perambulator

(redirected from perambulators)
Also found in: Thesaurus.

per·am·bu·la·tor

 (pə-răm′byə-lā′tər)
n. Chiefly British
A baby carriage.
American Heritage® Dictionary of the English Language, Fifth Edition. Copyright © 2016 by Houghton Mifflin Harcourt Publishing Company. Published by Houghton Mifflin Harcourt Publishing Company. All rights reserved.

perambulator

(pəˈræmbjʊˌleɪtə)
n
1. a formal word for pram1
2. (Surveying) a wheel-like instrument used by surveyors to measure distances
Collins English Dictionary – Complete and Unabridged, 12th Edition 2014 © HarperCollins Publishers 1991, 1994, 1998, 2000, 2003, 2006, 2007, 2009, 2011, 2014

per•am•bu•la•tor

(pərˈæm byəˌleɪ tər)

n.
2. an odometer pushed by a person walking.
3. a person who makes a tour of inspection on foot.
[1605–15; < Medieval Latin: inspector, surveyor]
Random House Kernerman Webster's College Dictionary, © 2010 K Dictionaries Ltd. Copyright 2005, 1997, 1991 by Random House, Inc. All rights reserved.
ThesaurusAntonymsRelated WordsSynonymsLegend:
Noun1.perambulator - a small vehicle with four wheels in which a baby or child is pushed aroundperambulator - a small vehicle with four wheels in which a baby or child is pushed around
bassinet - a perambulator that resembles a bassinet
wheeled vehicle - a vehicle that moves on wheels and usually has a container for transporting things or people; "the oldest known wheeled vehicles were found in Sumer and Syria and date from around 3500 BC"
Based on WordNet 3.0, Farlex clipart collection. © 2003-2012 Princeton University, Farlex Inc.
Translations

perambulator

(o.f.) [ˈpræmbjʊleɪtəʳ] N (Brit) (frm) → cochecito m de niño
Collins Spanish Dictionary - Complete and Unabridged 8th Edition 2005 © William Collins Sons & Co. Ltd. 1971, 1988 © HarperCollins Publishers 1992, 1993, 1996, 1997, 2000, 2003, 2005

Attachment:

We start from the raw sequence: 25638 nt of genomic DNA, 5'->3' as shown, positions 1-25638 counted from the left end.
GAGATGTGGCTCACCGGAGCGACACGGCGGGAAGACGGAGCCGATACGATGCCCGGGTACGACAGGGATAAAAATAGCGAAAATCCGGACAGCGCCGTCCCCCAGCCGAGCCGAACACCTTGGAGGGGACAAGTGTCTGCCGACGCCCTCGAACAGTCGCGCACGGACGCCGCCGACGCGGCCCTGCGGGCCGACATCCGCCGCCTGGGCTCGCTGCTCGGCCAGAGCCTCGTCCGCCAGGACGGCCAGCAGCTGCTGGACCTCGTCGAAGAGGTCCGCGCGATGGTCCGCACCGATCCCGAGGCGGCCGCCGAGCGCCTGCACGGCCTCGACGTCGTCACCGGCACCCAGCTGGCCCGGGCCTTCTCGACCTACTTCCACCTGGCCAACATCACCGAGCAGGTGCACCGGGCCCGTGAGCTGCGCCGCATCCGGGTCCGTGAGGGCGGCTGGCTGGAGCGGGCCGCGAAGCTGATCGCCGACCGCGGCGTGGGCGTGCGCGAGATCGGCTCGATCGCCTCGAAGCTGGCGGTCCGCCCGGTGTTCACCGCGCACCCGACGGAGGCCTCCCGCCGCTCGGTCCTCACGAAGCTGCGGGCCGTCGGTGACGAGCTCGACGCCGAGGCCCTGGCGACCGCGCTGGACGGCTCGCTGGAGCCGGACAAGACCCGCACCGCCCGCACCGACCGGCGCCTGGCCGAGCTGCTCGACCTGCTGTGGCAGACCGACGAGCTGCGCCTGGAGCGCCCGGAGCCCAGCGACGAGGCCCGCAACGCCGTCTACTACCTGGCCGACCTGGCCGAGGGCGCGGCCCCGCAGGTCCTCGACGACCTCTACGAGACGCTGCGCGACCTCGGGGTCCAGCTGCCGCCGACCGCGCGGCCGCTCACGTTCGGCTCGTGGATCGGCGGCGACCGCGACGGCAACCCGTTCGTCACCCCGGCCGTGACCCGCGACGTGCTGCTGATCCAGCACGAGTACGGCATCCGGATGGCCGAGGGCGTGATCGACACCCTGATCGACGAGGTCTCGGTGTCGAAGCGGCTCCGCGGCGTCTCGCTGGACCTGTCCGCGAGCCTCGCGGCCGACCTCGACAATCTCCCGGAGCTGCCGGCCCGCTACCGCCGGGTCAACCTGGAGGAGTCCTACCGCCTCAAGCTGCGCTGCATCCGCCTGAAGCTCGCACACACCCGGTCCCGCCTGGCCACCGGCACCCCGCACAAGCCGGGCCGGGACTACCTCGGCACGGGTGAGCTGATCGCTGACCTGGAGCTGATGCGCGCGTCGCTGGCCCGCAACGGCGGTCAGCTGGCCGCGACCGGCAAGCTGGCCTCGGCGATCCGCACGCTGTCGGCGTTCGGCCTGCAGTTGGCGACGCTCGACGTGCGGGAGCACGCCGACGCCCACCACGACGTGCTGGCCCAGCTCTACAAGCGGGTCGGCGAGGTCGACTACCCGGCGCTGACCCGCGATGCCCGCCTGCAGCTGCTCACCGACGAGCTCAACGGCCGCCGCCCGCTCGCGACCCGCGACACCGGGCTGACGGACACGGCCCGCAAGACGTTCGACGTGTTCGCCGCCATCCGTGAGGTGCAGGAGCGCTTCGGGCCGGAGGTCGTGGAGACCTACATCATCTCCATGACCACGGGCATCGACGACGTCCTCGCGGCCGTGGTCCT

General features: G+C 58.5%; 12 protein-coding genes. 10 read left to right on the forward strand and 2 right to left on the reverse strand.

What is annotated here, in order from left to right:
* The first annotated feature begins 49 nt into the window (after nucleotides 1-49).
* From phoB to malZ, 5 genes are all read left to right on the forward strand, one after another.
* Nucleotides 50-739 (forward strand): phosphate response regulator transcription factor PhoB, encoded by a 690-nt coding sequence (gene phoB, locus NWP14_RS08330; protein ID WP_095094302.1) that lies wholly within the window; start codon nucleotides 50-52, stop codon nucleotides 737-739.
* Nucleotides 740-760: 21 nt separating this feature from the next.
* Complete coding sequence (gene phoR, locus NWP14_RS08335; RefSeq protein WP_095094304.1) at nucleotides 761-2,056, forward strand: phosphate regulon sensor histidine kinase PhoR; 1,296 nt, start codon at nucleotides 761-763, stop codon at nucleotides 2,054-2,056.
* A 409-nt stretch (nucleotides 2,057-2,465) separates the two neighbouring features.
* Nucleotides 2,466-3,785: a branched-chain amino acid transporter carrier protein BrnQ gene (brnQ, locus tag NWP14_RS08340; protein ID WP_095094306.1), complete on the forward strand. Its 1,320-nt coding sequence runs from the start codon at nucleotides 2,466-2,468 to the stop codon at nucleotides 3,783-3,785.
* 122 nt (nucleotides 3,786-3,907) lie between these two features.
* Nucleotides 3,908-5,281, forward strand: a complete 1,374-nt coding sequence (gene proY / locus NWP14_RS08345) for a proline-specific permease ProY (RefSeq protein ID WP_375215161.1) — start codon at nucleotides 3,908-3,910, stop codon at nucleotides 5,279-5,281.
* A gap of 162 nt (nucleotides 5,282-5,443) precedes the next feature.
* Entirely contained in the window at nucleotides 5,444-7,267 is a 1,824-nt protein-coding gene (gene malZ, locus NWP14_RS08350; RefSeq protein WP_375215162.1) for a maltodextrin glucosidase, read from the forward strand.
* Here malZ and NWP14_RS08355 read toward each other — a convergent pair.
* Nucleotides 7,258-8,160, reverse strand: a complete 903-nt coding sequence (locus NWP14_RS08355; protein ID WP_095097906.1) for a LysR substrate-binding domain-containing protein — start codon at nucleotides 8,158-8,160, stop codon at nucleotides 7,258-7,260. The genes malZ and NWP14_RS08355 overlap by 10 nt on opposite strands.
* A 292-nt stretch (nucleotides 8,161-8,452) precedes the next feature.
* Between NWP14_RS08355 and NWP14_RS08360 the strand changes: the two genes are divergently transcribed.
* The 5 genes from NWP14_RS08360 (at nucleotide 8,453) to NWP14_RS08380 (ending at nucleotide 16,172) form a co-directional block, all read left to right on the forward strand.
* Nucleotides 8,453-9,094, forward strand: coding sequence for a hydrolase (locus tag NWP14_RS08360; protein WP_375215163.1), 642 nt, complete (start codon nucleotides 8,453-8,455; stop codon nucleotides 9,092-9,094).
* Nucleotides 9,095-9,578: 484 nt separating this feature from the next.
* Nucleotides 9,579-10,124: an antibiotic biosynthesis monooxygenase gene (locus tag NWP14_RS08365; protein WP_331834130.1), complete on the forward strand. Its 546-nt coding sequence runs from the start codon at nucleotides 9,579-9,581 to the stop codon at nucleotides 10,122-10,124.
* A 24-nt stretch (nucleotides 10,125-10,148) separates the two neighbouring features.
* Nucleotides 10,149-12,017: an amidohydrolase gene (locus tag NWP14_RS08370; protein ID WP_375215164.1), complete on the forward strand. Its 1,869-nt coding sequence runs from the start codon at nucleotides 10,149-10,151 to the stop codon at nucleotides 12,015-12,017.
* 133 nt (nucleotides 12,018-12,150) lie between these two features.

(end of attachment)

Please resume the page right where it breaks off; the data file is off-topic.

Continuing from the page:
perambulator

n (Brit form) → Kinderwagen m
Collins German Dictionary – Complete and Unabridged 7th Edition 2005. © William Collins Sons & Co. Ltd. 1980 © HarperCollins Publishers 1991, 1997, 1999, 2004, 2005, 2007
References in classic literature ?
The stout, rather greedy children, who look so well in perambulators but get puffed easily when they walk, were all young thrushes once, and ladies often ask specially for them.
I don't know how it is, but there always seem to me to be more people, and dogs, and perambulators, and cabs, and carts about in wet weather than at any other time, and they all get in your way more, and everybody is so disagreeable--except myself--and it does make me so wild.
"Now, by the five corners of my beard!" shouted the Pharisee, who belonged to the sect called The Dashers (that little knot of saints whose manner of dashing and lacerating the feet against the pavement was long a thorn and a reproach to less zealous devotees-a stumbling-block to less gifted perambulators)--"by the five corners of that beard which, as a priest, I am forbidden to shave !-have we lived to see the day when a blaspheming and idolatrous upstart of Rome shall accuse us of appropriating to the appetites of the flesh the most holy and consecrated elements?
She had always thought children important, however, and the Darlings had become acquainted with her in Kensington Gardens, where she spent most of her spare time peeping into perambulators, and was much hated by careless nursemaids, whom she followed to their homes and complained of to their mistresses.
A short-frocked edition of Charles also regards them placidly; a perambulator edition is squeaking; a third edition is expected shortly.
ONE morning Lucinda and Jane had gone out for a drive in the doll's perambulator. There was no one in the nursery, and it was very quiet.
Both stood bending over a perambulator with a green umbrella.
Lower down was a nurse girl wheeling a perambulator and leading a second child by the hand.
They abused her goodness, I'm sorry to say, and while they walked in the lanes, they stood the perambulator alone in a field where there was a bull.
Thus, if you leave your empty perambulator under the trees and watch from a distance, you will see the birds boarding it and hopping about from pillow to blanket in a twitter of excitement; they are trying to find out how babyhood would suit them.
Not one, I fancy," he added, "like me - not one condemned to pass their days in a perambulator. You are a fine fellow, Gerald - a regular Fentolin.
Mr Vladimir, jumping up amazed from the depths of the arm-chair, looked over his shoulder; and below, across the courtyard of the Embassy, well beyond the open gate, could be seen the broad back of a policeman watching idly the gorgeous perambulator of a wealthy baby being wheeled in state across the Square.